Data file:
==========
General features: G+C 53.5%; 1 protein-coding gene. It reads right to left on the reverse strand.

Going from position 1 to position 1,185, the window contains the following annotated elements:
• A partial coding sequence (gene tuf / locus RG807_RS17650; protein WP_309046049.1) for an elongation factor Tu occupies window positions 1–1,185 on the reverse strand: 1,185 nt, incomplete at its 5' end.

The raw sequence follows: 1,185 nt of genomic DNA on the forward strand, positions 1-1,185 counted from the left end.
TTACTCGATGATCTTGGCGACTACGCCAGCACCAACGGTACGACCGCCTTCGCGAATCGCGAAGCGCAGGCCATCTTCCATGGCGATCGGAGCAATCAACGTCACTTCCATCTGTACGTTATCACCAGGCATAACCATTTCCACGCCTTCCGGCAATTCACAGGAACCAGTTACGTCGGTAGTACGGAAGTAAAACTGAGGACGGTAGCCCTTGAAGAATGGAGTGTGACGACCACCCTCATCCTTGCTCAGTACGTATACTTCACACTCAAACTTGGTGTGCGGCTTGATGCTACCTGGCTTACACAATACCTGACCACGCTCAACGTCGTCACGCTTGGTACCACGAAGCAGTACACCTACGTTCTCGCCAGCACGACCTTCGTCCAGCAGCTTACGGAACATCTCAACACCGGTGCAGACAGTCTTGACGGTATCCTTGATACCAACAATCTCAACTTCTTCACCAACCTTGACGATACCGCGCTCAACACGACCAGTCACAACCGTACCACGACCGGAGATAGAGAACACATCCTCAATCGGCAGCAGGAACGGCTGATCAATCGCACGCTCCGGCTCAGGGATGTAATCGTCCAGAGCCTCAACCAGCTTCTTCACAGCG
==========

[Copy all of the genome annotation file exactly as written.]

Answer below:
General features: G+C 53.5%; 1 protein-coding gene. It reads right to left on the reverse strand.

Going from position 1 to position 1,185, the window contains the following annotated elements:
• A partial coding sequence (gene tuf / locus RG807_RS17650; protein WP_309046049.1) for an elongation factor Tu occupies window positions 1–1,185 on the reverse strand: 1,185 nt, incomplete at its 5' end.

The raw sequence follows: 1,185 nt of genomic DNA on the forward strand, positions 1-1,185 counted from the left end.
TTACTCGATGATCTTGGCGACTACGCCAGCACCAACGGTACGACCGCCTTCGCGAATCGCGAAGCGCAGGCCATCTTCCATGGCGATCGGAGCAATCAACGTCACTTCCATCTGTACGTTATCACCAGGCATAACCATTTCCACGCCTTCCGGCAATTCACAGGAACCAGTTACGTCGGTAGTACGGAAGTAAAACTGAGGACGGTAGCCCTTGAAGAATGGAGTGTGACGACCACCCTCATCCTTGCTCAGTACGTATACTTCACACTCAAACTTGGTGTGCGGCTTGATGCTACCTGGCTTACACAATACCTGACCACGCTCAACGTCGTCACGCTTGGTACCACGAAGCAGTACACCTACGTTCTCGCCAGCACGACCTTCGTCCAGCAGCTTACGGAACATCTCAACACCGGTGCAGACAGTCTTGACGGTATCCTTGATACCAACAATCTCAACTTCTTCACCAACCTTGACGATACCGCGCTCAACACGACCAGTCACAACCGTACCACGACCGGAGATAGAGAACACATCCTCAATCGGCAGCAGGAACGGCTGATCAATCGCACGCTCCGGCTCAGGGATGTAATCGTCCAGAGCCTCAACCAGCTTCTTCACAGCG